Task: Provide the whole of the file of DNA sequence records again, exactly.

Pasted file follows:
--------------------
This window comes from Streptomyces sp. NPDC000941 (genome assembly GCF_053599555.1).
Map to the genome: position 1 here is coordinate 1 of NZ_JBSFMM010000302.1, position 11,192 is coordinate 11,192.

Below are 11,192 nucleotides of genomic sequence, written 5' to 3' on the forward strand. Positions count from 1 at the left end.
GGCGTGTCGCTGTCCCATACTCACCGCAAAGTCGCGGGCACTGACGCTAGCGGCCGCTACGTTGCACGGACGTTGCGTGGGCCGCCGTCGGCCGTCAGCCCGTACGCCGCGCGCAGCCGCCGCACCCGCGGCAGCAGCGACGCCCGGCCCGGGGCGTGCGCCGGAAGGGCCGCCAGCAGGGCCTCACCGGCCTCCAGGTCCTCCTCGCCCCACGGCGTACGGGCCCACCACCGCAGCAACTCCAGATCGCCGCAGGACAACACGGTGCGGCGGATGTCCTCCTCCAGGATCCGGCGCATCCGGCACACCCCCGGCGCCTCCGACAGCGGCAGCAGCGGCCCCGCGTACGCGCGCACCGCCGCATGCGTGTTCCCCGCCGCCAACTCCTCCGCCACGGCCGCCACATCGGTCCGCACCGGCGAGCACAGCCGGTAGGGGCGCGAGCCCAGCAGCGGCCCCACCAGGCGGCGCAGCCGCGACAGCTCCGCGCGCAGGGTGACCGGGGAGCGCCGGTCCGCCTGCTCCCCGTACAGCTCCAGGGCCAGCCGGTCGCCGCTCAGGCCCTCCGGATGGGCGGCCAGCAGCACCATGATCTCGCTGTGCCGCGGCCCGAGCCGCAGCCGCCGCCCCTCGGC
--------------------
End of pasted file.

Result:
This window comes from Streptomyces sp. NPDC000941 (genome assembly GCF_053599555.1).
Map to the genome: position 1 here is coordinate 1 of NZ_JBSFMM010000302.1, position 11,192 is coordinate 11,192.

Below are 11,192 nucleotides of genomic sequence, written 5' to 3' on the forward strand. Positions count from 1 at the left end.
GGCGTGTCGCTGTCCCATACTCACCGCAAAGTCGCGGGCACTGACGCTAGCGGCCGCTACGTTGCACGGACGTTGCGTGGGCCGCCGTCGGCCGTCAGCCCGTACGCCGCGCGCAGCCGCCGCACCCGCGGCAGCAGCGACGCCCGGCCCGGGGCGTGCGCCGGAAGGGCCGCCAGCAGGGCCTCACCGGCCTCCAGGTCCTCCTCGCCCCACGGCGTACGGGCCCACCACCGCAGCAACTCCAGATCGCCGCAGGACAACACGGTGCGGCGGATGTCCTCCTCCAGGATCCGGCGCATCCGGCACACCCCCGGCGCCTCCGACAGCGGCAGCAGCGGCCCCGCGTACGCGCGCACCGCCGCATGCGTGTTCCCCGCCGCCAACTCCTCCGCCACGGCCGCCACATCGGTCCGCACCGGCGAGCACAGCCGGTAGGGGCGCGAGCCCAGCAGCGGCCCCACCAGGCGGCGCAGCCGCGACAGCTCCGCGCGCAGGGTGACCGGGGAGCGCCGGTCCGCCTGCTCCCCGTACAGCTCCAGGGCCAGCCGGTCGCCGCTCAGGCCCTCCGGATGGGCGGCCAGCAGCACCATGATCTCGCTGTGCCGCGGCCCGAGCCGCAGCCGCCGCCCCTCGGC